Andrew McCutchen: The Heart of the Pittsburgh Pirates
When asked the question, “which one player would you pick to be on your team for the next decade,” a short group of about 10 players come to mind, such as budding young superstars Bryce Harper and Mike Trout, dominating stars that are just hitting their primes such as Matt Kemp or Troy Tulowitzki, or a rising ace like Clayton Kershaw or Stephen Strasburg. But what about Andrew McCutchen? He is just 25 and has been worth over 15 wins since he was called up in 2009. The casual fan may not be so familiar with McCutchen, probably because he plays for a Pittsburgh Pirates team that last made the playoffs in 1992, 2 decades ago! Maybe some aren’t familiar with him because he isn’t a 30+ home run basher or someone who can steal 50 bases. It could be that McCutchen isn’t considered a “sexy” player by baseball standards. He doesn’t have that 80 grade tool or a flashy persona. The fact is, McCutchen is one of the best players in the game today, and he likely will be for another decade or so.
McCutchen was drafted by the Pirates with the 11th overall pick in the 2005 draft, and quickly tore up the minors. He was consistently considered one of the top prospects in the game, and he flashed potential plus tools in all 5 categories. He reached the majors in June of 2009, and quickly became a bright spot for a struggling franchise. In just 108 games, he posted a 3.5 WAR and a 121 OPS+. He continued his pace through the 2010 season, his first full year in the majors. He essentially replicated his 2009 numbers, albeit over a full season. His OPS+ (121), BA (.286), and OBP (.365) were exactly the same as the year before. He also showed signs of things to come. He followed up a poor defensive 2009 season with a solid 2010 season, and he looked like a future plus centerfielder. His strikeout rate dropped, and he was impressive on the base paths going 33 for 43 for a 77% success rate.
McCutchen took a large step forward in 2011, earning his first all-star game bid. He improved his walk rate, and finally demonstrated his power potential. He slugged .456 with 23 homers, each being full season highs. He also posted a new career best with a 128 OPS+ and 5.7 WAR. McCutchen’s average dropped significantly to .259 mostly due to a low BABIP, an increased strikeout rate, and a second half that was lackluster compared to his first. He still was able to post a .364 OBP though. His real growth came defensively in 2011. He finally became an above average centerfielder, posting a +5 defensive runs saved. It appears to be that McCutchen has become a true 5 tool talent who has yet to hit his peak. He is above average to plus in his arm, defense, and run tools. An above average centerfielder is extremely valuable, and when you consider his offensive upside, he becomes an extremely attractive commodity. He has plus hit and power tools and should settle into being a .290/.375/.500 type player with 30-30 potential.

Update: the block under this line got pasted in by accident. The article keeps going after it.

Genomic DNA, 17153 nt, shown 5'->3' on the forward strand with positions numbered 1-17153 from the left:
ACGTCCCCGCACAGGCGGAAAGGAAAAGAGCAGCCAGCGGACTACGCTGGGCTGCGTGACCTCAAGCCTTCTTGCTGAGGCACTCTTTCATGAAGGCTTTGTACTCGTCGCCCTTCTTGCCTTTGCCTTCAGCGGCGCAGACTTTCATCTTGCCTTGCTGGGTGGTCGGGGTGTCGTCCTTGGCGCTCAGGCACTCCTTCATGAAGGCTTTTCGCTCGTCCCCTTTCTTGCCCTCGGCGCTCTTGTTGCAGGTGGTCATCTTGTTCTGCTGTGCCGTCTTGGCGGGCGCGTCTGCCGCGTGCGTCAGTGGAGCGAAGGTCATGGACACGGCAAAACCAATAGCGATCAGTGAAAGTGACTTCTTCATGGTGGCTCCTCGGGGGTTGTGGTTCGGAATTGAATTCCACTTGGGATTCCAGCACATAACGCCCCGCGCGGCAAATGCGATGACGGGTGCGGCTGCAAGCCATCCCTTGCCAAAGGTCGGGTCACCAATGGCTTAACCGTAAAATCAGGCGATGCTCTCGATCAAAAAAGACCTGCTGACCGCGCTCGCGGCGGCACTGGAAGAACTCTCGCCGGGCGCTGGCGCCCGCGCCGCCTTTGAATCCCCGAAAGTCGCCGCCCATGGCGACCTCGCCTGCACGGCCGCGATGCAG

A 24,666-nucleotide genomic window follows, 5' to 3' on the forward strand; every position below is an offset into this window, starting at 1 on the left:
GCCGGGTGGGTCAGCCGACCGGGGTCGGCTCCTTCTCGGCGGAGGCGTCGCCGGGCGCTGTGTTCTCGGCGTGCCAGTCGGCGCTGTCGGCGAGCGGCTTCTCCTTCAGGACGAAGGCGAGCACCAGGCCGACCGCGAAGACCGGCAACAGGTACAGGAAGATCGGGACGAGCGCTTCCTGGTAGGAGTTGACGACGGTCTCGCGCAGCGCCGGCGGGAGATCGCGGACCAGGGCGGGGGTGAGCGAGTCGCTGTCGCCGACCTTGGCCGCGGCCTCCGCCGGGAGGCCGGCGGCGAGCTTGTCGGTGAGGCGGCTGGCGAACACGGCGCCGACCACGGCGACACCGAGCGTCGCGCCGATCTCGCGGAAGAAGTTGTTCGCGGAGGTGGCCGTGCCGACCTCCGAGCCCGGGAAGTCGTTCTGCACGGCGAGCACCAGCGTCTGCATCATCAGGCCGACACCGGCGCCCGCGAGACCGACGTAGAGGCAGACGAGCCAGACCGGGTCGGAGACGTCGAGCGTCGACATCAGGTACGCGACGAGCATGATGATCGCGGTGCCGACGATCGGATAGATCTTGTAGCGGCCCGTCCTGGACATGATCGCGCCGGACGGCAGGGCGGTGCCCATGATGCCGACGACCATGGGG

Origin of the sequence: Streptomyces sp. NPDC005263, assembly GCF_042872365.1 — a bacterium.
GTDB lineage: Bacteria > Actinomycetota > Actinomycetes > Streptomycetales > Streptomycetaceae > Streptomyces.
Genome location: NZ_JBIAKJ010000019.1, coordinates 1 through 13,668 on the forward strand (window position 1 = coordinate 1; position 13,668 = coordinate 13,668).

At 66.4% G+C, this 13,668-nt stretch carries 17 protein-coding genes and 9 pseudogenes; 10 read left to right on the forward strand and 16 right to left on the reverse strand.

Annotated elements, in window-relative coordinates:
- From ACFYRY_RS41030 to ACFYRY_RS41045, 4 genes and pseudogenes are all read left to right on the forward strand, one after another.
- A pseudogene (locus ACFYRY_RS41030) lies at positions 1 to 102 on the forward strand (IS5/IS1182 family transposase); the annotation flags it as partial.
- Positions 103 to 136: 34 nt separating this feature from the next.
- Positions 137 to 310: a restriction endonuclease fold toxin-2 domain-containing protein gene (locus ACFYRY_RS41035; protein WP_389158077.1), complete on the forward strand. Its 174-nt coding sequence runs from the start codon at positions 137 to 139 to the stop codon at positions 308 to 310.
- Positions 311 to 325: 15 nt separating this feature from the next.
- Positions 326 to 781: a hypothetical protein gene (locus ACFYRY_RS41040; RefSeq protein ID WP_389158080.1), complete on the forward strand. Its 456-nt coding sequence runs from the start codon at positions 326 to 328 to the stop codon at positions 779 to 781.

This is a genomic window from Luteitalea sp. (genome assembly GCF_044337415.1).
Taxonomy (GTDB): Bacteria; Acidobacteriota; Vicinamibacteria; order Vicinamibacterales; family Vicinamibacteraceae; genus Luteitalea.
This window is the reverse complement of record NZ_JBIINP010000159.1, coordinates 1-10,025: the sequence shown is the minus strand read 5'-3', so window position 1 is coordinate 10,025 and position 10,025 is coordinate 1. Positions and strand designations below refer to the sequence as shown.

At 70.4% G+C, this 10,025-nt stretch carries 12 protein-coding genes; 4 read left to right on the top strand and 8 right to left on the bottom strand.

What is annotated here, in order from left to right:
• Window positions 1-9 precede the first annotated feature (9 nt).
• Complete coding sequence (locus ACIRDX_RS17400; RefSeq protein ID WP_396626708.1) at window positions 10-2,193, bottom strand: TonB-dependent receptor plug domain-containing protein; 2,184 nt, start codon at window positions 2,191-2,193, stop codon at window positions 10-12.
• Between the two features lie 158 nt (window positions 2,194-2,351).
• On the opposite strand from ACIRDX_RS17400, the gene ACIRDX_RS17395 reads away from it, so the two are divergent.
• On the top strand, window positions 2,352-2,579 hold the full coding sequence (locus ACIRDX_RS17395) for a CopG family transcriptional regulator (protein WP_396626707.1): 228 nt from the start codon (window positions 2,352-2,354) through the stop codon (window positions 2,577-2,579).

Now in his age, 25 season he is proving to be even better. He is in the top 10 in the NL in home runs(6th), runs scored(7), batting average(1st), Slugging(2nd), and OPS(2nd). ZiPS projects McCutchen to finish 2012 with a .328/.393/.554 slash line to go along with 27 home runs, 96 RBIs, 104 runs scored, 26 steals, and a 6.7 WAR. Now, ZiPS is notably conservative, so McCutchen very well could end up exceeding their projections. Not shabby for a kid who won’t be 26 until October.
When McCutchen came up, he joined a Pirates offense that hadn’t finished in the top half of the MLB in runs scored since 1996. McCutchen has definitely been a great help in keeping the weak offense afloat at times. When the Pirates were a surprise contender last spring and summer, McCutchen was at his best. From the beginning of May through the end of July, he never posted a month with an OPS+ of less than 140. He batted .291/.390/.505 in the first half last season, before cooling off drastically in late August and September, which coincided with the Pirates collapse. McCutchen was actually one of only 3 Pittsburgh regulars to have an OPS+ better than 100 last season, 100 being average. The discrepancy in offensive ability between McCutchen and his fellow teammates is unbelievable. And this season it has actually gotten worse as Pedro Alvarez is the only regular aside from McCutchen at the time of this writing with an OPS+ of 100 or better, and his OPS+ of 116 has risen drastically in the last month. McCutchen’s OPS+ currently sits at 181. What’s even more frightening is that this could be a trend for at least the next couple years. Unless someone like Alvarez or Jose Tabata can emerge as consistent average to above average big leaguers, then McCutchen is the only player currently on the 25 man roster that could still be an above average offensive producer a few years from now. Starling Marte and Josh Bell stand out as potential top prospects that could someday help McCutchen, but Bell is 3+ years away from the big leagues and Marte has extremely poor plate discipline.
Thanks to outstanding pitching, and solid defense, the Pirates are surprisingly in 1st place of the NL Central despite an offense that struggled mightily until recent. They currently rank 26th in the majors in runs scored and without McCutchen, they would most likely be in last. Through all they’ve been through, Pirates fans should be thankful for Andrew McCutchen. He has provided a slight glimmer of hope and pride for an otherwise miserable franchise. In fact, McCutchen very well may be the best player to don a Pirates uniform since an athletic young outfielder named Barry Bonds.
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